OK, by the time your kid hits the teenage years, they might think they're the big cheese and know everything there is to know about the universe. Yeah, W-R-O-N-G, peaches. Don't take the back seat on this one; offer up some pearls of knowledge in regards to exercise. We don't mean lecture them — save that for their first drunk fest — but toss out a few comments here and there about the wholesome goodness that is physical activity. Bring up such benefits as higher energy levels, steady sleeping patterns, weight loss, control of appetite and decreased mental stress.
If your teen has not exercised since that one swimming class back in grade four or the jaunty jog downstairs when the pizza delivery guy rang the bell, then an intense, expert, Russian street-fighting class is probably not the wisest choice of activity. Your child needs to feel confident about an activity and that they have a chance to succeed at it. So evaluate your teen's fitness level, and suggest accordingly. It's an even touchier issue if your child is obese, so be mindful, and take your kid's opinion into account.
If you spend your free time sucking the pixels out of your TV screen or chatting with Aunt Muriel on Skype for four hours, your child will follow suit. Children are heavily influenced by their surrounding environment; if it's not conducive to exercise, then it's not going to happen. Take the initiative, and start an exercise regime yourself. Whilst singing praises to the gods of fitness, your teen might even join you.
We don't mean with affirmative posters, but with exercise gear. No need for fancy treadmills (although those are always welcome); buy some dumbbells, a couple of fitness DVDs or a yoga mat, and just have it on display. If your teen is curious or too self-conscious to work out in front of others, he or she might put that gear to use when you're not looking. And if they see you using it, that's double the encouragement.
Your teen might reject your offer to go roller skating down the boardwalk in broad daylight with pink leg warmers on, but that doesn't mean they don't want your support. So show up at their sports games or dance recitals, and cheer your little heart out in the least embarrassing manner. They'll appreciate it, and the encouragement will do wonders for their self-esteem as well as their willingness to continue exercising.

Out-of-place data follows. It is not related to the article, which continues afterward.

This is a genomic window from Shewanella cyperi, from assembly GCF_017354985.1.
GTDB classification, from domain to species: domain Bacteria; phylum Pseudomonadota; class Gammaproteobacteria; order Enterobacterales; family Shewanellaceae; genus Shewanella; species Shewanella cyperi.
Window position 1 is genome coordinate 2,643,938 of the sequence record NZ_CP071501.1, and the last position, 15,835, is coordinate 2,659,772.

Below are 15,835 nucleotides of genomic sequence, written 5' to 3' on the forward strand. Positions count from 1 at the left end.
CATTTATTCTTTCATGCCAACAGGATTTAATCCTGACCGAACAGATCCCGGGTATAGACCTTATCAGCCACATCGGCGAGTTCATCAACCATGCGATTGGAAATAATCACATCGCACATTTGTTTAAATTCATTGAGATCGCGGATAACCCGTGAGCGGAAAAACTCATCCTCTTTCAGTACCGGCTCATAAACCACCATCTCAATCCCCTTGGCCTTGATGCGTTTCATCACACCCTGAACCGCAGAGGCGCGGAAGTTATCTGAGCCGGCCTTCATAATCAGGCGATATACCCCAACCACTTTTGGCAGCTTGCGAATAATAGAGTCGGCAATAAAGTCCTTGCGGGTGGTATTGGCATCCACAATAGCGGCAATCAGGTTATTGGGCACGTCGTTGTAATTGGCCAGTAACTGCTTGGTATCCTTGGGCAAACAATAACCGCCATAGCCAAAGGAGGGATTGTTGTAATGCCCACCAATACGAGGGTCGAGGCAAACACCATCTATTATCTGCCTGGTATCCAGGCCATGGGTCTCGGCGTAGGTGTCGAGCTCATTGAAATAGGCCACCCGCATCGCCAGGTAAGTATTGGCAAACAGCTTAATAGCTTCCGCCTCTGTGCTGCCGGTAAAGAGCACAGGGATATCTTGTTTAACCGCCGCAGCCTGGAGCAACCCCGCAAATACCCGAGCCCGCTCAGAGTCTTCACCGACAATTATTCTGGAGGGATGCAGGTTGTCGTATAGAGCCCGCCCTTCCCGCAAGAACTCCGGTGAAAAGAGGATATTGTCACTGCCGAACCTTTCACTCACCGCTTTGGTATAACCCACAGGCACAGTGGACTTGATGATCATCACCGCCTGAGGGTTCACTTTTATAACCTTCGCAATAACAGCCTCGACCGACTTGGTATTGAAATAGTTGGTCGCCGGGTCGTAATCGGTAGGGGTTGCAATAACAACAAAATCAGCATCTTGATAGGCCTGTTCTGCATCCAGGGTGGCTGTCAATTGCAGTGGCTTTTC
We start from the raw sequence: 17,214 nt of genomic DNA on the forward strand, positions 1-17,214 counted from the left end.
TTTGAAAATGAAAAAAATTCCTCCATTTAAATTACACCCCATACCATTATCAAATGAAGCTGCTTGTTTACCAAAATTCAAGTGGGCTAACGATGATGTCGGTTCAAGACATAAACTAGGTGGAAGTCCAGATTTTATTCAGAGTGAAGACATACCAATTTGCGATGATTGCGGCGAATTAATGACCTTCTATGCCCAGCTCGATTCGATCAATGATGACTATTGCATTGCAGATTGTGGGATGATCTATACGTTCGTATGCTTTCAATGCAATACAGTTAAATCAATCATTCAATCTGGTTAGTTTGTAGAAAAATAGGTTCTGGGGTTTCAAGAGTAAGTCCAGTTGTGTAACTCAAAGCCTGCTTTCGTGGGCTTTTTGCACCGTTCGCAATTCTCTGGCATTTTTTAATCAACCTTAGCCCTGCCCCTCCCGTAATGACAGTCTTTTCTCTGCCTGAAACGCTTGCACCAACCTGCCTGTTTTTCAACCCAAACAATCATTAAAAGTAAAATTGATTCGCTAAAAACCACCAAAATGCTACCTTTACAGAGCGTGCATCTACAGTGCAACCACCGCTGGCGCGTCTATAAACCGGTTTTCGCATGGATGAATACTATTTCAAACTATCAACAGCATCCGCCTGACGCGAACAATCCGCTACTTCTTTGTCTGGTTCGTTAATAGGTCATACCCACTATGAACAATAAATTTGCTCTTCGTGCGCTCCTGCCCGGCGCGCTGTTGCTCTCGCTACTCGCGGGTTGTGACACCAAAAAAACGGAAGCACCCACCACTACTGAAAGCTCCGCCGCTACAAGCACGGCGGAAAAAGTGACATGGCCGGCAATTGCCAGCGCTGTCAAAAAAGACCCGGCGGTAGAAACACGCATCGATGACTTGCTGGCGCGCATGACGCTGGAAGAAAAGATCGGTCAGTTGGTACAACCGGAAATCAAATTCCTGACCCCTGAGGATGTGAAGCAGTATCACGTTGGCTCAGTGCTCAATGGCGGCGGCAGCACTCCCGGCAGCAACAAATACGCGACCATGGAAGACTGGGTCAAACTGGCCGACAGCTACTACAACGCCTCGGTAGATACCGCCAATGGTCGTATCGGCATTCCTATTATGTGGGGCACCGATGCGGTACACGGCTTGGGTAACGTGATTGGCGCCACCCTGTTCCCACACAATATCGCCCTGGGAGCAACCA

Once you stumble upon the realization that your teenager needs more exercise, explore all your options. Don't force your kid into a basketball or hockey team if he or she possesses less than a gram of competitive edge. Consider swimming, yoga, Pilates, rock climbing, dancing… Loads of options are out there. Find one that suits your child's preferences. And don't guilt-trip them about not following in your footsteps toward becoming a sports maniac — it's not for everyone.
Safety in numbers, as they say. Offer to join your teen on his or her activity of choice. If they're too embarrassed of you (which is likely), offer to pay for a class at the local community centre for them and a friend. If your kid has a buddy for encouragement, he or she is more likely to stick to the fitness routine. And don't be stingy; offer to buy equipment or invest in a gym pass.
You're a parent; be a little devious. Get all mind-ninja-like, and create physical activities incognito — a family hike, a day at the pool, "let's play soccer" and "O-M-G! Is that a Frisbee?" Challenge them to take the stairs instead of the elevator, and quit driving them to school if it's in walking distance. These are not forced, I'm-trying-to-make-you-exercise-mwua-ha-ha-type of activities; they're also great bonding experiences, and your teen might even have fun. Le shock.
Which ideas worked for you? Leave your comments below!
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